Wednesday, August 12, 2020

Many years ago, when I lived in Cambridge, Massachusetts, a friend of mine introduced me to her mother—an elegant woman named Julia Kronhill, who told me her amazing story. She and her husband, Jacob, had left their home in Lublin, Poland, and crossed the border to Lithuania on September 6, 1939, just after WWII started. They lived in Vilna until January 1941 when, courtesy of Japanese diplomat Chiune Sugihara and his life-saving transit visas, they were able to travel across Russia to Vladivostok and then to Kobe, Japan. In September 1941, the Japanese transferred all nonresident aliens to Shanghai, where the two lived until the war ended. Then, with the help of the Joint Distribution Committee, they moved to Melbourne, Australia, where Julia raised two children—including my friend Irene Pletka, who was living in Brookline, Massachusetts when I met her, shortly before Julia passed away.


As Julia told me her personal history, she also described to me a luscious raspberry tart that she remembered from growing up in Lublin. I wanted to taste it—immediately. A few days later, I watched Julia carefully crafting the crust with her hands, patting a long, thin strand of dough around the sides and filling it with pints of raspberries, and then, with a pastry dough cutter, weaving a lattice crust on top.

A few years later, when I moved into my first house in Chevy Chase, Maryland, I inherited from the previous owner an entire backyard filled with wild raspberry bushes. Often anticipating the intense flavor of this dessert, I gently and patiently picked the raspberries, taking care not to bruise them as I put them one by one into a basket, collecting them for the filling, sweetened by the berries cooked down to their essence.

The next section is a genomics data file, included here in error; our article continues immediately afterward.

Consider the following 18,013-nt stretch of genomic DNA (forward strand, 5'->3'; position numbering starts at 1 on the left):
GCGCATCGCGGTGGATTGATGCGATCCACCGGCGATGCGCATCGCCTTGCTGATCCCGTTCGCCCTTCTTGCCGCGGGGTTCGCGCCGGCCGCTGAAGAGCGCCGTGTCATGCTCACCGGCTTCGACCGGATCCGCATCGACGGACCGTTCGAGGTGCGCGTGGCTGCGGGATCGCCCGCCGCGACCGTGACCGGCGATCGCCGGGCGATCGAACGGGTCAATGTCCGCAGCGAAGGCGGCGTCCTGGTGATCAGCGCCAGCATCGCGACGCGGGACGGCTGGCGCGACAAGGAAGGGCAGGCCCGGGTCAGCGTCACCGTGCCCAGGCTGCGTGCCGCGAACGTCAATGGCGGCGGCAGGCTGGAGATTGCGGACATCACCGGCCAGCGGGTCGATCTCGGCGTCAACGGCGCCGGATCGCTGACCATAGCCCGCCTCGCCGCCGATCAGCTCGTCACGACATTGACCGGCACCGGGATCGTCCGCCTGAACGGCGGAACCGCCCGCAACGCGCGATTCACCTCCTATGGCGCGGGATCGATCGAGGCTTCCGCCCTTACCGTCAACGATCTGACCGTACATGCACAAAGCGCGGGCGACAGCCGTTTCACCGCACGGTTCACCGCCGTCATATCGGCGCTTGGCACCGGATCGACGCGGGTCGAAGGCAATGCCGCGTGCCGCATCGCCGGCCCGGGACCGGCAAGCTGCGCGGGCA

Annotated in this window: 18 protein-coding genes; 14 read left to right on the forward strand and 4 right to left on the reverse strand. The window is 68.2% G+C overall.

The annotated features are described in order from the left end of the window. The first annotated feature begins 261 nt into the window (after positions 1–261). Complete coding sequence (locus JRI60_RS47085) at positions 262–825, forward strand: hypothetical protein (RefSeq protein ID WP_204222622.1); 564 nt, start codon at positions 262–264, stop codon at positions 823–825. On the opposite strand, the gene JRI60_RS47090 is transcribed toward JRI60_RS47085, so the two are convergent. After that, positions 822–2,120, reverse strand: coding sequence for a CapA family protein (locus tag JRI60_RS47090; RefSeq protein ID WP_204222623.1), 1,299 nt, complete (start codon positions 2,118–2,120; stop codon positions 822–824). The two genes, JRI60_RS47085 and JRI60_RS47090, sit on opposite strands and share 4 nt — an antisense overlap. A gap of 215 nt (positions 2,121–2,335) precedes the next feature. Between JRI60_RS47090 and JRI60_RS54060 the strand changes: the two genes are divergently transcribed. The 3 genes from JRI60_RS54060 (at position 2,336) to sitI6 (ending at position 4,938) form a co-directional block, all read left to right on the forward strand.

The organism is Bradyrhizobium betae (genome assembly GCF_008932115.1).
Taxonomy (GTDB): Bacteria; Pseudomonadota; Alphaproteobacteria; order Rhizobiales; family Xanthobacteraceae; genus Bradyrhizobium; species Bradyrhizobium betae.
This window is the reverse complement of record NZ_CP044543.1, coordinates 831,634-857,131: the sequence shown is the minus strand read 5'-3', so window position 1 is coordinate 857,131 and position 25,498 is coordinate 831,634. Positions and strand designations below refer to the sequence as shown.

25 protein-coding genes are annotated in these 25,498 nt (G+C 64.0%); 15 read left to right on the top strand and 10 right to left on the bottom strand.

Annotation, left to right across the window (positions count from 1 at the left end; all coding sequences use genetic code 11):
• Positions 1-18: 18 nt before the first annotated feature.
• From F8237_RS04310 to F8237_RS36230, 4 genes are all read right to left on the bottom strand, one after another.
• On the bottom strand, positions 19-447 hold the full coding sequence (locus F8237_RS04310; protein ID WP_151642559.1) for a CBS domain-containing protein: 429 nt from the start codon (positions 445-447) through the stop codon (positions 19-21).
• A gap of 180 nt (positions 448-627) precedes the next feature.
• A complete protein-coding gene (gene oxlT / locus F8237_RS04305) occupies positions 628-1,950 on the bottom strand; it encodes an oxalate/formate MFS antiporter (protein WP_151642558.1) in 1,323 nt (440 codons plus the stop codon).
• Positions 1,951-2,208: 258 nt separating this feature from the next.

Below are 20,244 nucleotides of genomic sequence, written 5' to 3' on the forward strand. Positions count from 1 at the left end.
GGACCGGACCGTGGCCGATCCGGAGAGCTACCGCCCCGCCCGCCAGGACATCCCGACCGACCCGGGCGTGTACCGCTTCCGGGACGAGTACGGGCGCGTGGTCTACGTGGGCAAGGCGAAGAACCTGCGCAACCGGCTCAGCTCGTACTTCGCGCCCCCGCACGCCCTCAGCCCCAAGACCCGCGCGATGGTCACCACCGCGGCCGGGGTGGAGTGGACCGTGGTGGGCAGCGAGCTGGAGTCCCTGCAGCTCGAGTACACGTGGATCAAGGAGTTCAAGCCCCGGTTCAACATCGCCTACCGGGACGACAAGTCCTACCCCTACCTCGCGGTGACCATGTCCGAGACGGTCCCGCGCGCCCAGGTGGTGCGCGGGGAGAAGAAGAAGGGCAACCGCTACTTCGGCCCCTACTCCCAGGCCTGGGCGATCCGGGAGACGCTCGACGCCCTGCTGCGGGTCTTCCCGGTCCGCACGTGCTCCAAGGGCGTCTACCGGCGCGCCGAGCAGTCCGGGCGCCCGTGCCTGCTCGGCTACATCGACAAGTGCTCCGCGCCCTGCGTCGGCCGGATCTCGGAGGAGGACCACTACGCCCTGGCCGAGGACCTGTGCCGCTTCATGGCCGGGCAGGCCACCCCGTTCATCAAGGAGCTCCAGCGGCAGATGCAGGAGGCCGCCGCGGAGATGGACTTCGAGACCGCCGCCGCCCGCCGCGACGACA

Whenever I make this amazing tart for family and friends, I like to tell of the luck of two people from Poland and the memory of a flavor that followed them halfway around the world.

Polish Raspberry Tart


1 stick unsalted butter or 4 ounces coconut oil

3/4 cup sugar

Pinch of salt

Grated rind of 1 lemon

Juice of 1/2 lemon

1/2 teaspoon vanilla

1 1/2 cups all-purpose flour

1/2 teaspoon baking powder


2 to 3 tablespoons good-quality raspberry jam

2 to 3 pints fresh raspberries

Confectioners’ sugar for sprinkling

1. Using a food processor with a steel blade, pulse to cream the butter or coconut oil with the sugar, salt, grated lemon rind, lemon juice, and vanilla.

2. Gradually add the flour and the baking powder and process until a ball forms. Cover with plastic wrap and refrigerate for at least one hour or overnight.

3. When you remove the chilled dough, preheat the oven to 375 degrees and press one-third of the dough into the bottom of a 9-inch spring-form pan. Bake for 15 minutes and remove from the oven.

4. Press another third of the dough on the sides of the pan and spoon the bottom with the raspberry jam. Then spread all the raspberries on top of the raspberry-smeared crust.

5. Roll out the remaining third of the crust and, using a dull knife or pie liner, roll out 1/2-inch strips and make a lattice crust and then, with the remaining dough, make a snake around the edge, attaching the lattice top to the sides. Return to the oven and bake for 45 minutes, or until golden. Remove from the oven and sprinkle with confectioners’ sugar. When cool, remove from the pan and serve with vanilla ice cream.

Serves 6 to 8.

By Joan Nathan/ 
(printed with permission)

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